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8.2.1.15 ORDER BY Optimization

In some cases, MySQL can use an index to satisfy an ORDER BY clause without doing extra sorting.

The index can also be used even if the ORDER BY does not match the index exactly, as long as all unused portions of the index and all extra ORDER BY columns are constants in the WHERE clause. The following queries use the index to resolve the ORDER BY part:

SELECT * FROM t1
  ORDER BY key_part1,key_part2,... ;

SELECT * FROM t1
  WHERE key_part1 = constant
  ORDER BY key_part2;

SELECT * FROM t1
  ORDER BY key_part1 DESC, key_part2 DESC;

SELECT * FROM t1
  WHERE key_part1 = 1
  ORDER BY key_part1 DESC, key_part2 DESC;

SELECT * FROM t1
  WHERE key_part1 > constant
  ORDER BY key_part1 ASC;

SELECT * FROM t1
  WHERE key_part1 < constant
  ORDER BY key_part1 DESC;

SELECT * FROM t1
  WHERE key_part1 = constant1 AND key_part2 > constant2
  ORDER BY key_part2;

In some cases, MySQL cannot use indexes to resolve the ORDER BY, although it still uses indexes to find the rows that match the WHERE clause. These cases include the following:

  • The query uses ORDER BY on different indexes:

    SELECT * FROM t1 ORDER BY key1, key2;
    
  • The query uses ORDER BY on nonconsecutive parts of an index:

    SELECT * FROM t1 WHERE key2=constant ORDER BY key_part2;
    
  • The query mixes ASC and DESC:

    SELECT * FROM t1 ORDER BY key_part1 DESC, key_part2 ASC;
    
  • The index used to fetch the rows differs from the one used in the ORDER BY:

    SELECT * FROM t1 WHERE key2=constant ORDER BY key1;
    
  • The query uses ORDER BY with an expression that includes terms other than the index column name:

    SELECT * FROM t1 ORDER BY ABS(key);
    SELECT * FROM t1 ORDER BY -key;
    
  • The query joins many tables, and the columns in the ORDER BY are not all from the first nonconstant table that is used to retrieve rows. (This is the first table in the EXPLAIN output that does not have a const join type.)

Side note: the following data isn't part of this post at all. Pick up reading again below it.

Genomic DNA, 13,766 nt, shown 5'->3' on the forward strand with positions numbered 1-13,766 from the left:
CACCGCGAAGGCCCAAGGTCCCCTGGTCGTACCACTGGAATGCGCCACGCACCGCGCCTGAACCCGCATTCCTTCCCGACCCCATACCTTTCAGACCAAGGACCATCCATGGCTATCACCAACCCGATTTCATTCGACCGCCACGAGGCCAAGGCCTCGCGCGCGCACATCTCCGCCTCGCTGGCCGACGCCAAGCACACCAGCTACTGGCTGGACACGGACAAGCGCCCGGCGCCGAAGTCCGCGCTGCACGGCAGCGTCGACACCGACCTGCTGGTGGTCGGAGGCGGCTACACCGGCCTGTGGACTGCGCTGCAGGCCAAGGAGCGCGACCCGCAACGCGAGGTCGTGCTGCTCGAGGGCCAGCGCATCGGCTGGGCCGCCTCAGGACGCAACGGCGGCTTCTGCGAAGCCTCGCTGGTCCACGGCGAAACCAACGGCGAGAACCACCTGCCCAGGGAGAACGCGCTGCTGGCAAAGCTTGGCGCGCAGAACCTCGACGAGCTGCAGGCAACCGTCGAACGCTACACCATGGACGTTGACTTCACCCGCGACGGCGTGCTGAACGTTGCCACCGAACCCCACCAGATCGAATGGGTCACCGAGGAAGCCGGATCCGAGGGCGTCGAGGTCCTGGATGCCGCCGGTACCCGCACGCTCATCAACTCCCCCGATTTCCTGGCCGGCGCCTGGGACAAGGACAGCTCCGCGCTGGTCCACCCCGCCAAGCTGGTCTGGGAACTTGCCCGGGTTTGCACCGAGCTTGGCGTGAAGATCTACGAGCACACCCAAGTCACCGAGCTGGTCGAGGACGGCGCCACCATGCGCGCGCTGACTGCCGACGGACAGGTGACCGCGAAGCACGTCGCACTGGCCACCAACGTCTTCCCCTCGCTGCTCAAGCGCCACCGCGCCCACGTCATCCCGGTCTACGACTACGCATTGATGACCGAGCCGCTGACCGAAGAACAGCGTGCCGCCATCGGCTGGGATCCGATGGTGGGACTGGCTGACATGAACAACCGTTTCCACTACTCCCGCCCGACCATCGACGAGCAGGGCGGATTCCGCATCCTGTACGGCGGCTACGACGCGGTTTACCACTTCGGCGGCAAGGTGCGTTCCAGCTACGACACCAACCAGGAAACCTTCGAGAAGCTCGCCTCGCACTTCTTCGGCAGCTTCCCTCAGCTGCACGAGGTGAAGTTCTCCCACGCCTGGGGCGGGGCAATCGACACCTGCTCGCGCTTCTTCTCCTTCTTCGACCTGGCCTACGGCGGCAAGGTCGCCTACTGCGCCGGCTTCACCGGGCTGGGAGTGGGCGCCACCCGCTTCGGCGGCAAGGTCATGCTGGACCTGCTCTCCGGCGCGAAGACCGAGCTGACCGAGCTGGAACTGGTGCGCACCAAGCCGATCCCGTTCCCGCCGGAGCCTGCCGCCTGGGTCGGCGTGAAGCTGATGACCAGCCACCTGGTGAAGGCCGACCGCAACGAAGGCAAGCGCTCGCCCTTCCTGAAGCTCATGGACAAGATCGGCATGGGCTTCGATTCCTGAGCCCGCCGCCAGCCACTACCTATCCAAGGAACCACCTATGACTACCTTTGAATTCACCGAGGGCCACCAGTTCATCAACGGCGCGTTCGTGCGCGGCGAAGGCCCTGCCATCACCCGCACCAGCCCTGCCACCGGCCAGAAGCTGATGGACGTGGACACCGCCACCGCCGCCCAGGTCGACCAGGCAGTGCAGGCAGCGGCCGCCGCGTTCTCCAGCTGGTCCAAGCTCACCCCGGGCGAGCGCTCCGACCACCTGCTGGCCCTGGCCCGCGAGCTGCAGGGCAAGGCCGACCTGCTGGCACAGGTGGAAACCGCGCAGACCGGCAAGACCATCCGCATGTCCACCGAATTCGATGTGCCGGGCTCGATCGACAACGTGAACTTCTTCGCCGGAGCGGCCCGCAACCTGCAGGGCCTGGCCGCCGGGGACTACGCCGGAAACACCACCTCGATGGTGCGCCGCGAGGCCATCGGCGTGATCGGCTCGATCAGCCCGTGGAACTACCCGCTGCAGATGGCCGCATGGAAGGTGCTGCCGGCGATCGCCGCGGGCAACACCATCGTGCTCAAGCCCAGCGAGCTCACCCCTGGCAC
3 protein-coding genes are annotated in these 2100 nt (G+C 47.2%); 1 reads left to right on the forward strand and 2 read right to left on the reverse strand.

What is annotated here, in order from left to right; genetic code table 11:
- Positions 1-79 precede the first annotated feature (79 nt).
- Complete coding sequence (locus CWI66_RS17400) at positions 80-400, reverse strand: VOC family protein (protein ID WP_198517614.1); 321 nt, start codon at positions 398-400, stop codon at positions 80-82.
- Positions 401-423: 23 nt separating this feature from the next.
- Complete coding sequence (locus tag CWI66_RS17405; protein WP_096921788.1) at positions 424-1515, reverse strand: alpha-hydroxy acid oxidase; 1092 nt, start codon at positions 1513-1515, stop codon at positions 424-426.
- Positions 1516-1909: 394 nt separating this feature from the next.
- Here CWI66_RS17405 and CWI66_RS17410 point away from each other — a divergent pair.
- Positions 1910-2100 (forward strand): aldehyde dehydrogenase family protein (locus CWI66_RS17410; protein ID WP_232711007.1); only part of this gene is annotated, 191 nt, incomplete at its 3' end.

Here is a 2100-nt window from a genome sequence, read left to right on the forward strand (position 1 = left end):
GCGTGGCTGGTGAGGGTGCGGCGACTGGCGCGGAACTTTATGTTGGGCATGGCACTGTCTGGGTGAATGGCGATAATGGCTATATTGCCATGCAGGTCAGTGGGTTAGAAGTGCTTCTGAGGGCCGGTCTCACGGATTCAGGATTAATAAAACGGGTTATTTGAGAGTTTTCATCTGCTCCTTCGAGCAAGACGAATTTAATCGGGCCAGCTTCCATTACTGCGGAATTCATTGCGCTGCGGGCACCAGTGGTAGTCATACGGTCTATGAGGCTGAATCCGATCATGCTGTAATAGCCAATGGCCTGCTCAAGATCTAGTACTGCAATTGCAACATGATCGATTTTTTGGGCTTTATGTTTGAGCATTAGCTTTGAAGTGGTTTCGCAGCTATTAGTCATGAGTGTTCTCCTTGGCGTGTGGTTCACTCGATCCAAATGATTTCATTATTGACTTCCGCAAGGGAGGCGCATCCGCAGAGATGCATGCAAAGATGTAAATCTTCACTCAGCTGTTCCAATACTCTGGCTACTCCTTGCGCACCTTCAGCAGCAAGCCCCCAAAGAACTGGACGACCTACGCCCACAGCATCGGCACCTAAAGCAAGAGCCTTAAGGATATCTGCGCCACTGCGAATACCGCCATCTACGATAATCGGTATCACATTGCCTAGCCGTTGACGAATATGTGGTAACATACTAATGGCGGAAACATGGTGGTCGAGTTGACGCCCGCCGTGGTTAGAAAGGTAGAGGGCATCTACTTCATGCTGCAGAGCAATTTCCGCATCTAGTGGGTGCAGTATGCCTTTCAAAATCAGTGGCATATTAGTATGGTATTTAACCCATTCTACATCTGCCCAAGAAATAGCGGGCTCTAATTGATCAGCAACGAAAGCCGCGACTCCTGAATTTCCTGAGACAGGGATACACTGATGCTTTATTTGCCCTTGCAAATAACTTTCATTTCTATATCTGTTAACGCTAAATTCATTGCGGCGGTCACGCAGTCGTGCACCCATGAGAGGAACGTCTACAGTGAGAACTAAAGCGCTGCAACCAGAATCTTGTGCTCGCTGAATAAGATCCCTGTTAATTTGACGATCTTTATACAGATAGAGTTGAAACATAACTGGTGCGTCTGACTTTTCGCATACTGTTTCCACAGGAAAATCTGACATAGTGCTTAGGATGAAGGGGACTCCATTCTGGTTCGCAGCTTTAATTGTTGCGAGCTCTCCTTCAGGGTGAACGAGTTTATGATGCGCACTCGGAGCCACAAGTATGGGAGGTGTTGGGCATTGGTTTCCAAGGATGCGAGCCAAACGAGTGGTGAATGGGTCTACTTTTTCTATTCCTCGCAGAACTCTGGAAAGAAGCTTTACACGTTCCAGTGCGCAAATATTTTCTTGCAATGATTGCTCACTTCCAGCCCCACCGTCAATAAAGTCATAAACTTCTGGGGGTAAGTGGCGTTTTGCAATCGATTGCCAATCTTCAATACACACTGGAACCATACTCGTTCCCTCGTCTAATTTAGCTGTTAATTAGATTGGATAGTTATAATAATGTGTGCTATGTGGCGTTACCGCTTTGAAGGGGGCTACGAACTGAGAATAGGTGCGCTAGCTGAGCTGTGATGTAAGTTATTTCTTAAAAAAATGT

• The query has different ORDER BY and GROUP BY expressions.

  • There is an index on only a prefix of a column named in the ORDER BY clause. In this case, the index cannot be used to fully resolve the sort order. For example, if only the first 10 bytes of a CHAR(20) column are indexed, the index cannot distinguish values past the 10th byte and a filesort will be needed.

  • The index does not store rows in order. For example, this is true for a HASH index in a MEMORY table.

Availability of an index for sorting may be affected by the use of column aliases. Suppose that the column t1.a is indexed. In this statement, the name of the column in the select list is a. It refers to t1.a, so for the reference to a in the ORDER BY, the index can be used:

SELECT a FROM t1 ORDER BY a;

In this statement, the name of the column in the select list is also a, but it is the alias name. It refers to ABS(a), so for the reference to a in the ORDER BY, the index cannot be used:

SELECT ABS(a) AS a FROM t1 ORDER BY a;

In the following statement, the ORDER BY refers to a name that is not the name of a column in the select list. But there is a column in t1 named a, so the ORDER BY uses that and the index can be used. (The resulting sort order may be completely different from the order for ABS(a), of course.)

SELECT ABS(a) AS b FROM t1 ORDER BY a;

By default, MySQL sorts all GROUP BY col1, col2, ... queries as if you specified ORDER BY col1, col2, ... in the query as well. If you include an explicit ORDER BY clause that contains the same column list, MySQL optimizes it away without any speed penalty, although the sorting still occurs.

Note

Relying on implicit GROUP BY sorting is deprecated. To achieve a specific sort order of grouped results, it is preferable to use an explicit ORDER BY clause. GROUP BY sorting is a MySQL extension that may change in a future release; for example, to make it possible for the optimizer to order groupings in whatever manner it deems most efficient and to avoid the sorting overhead.

If a query includes GROUP BY but you want to avoid the overhead of sorting the result, you can suppress sorting by specifying ORDER BY NULL. For example:

INSERT INTO foo
SELECT a, COUNT(*) FROM bar GROUP BY a ORDER BY NULL;

The optimizer may still choose to use sorting to implement grouping operations. ORDER BY NULL suppresses sorting of the result, not prior sorting done by grouping operations to determine the result.

With EXPLAIN SELECT ... ORDER BY, you can check whether MySQL can use indexes to resolve the query. It cannot if you see Using filesort in the Extra column. See Section 8.8.1, “Optimizing Queries with EXPLAIN”. Filesort uses a fixed-length row-storage format similar to that used by the MEMORY storage engine. Variable-length types such as VARCHAR are stored using a fixed length.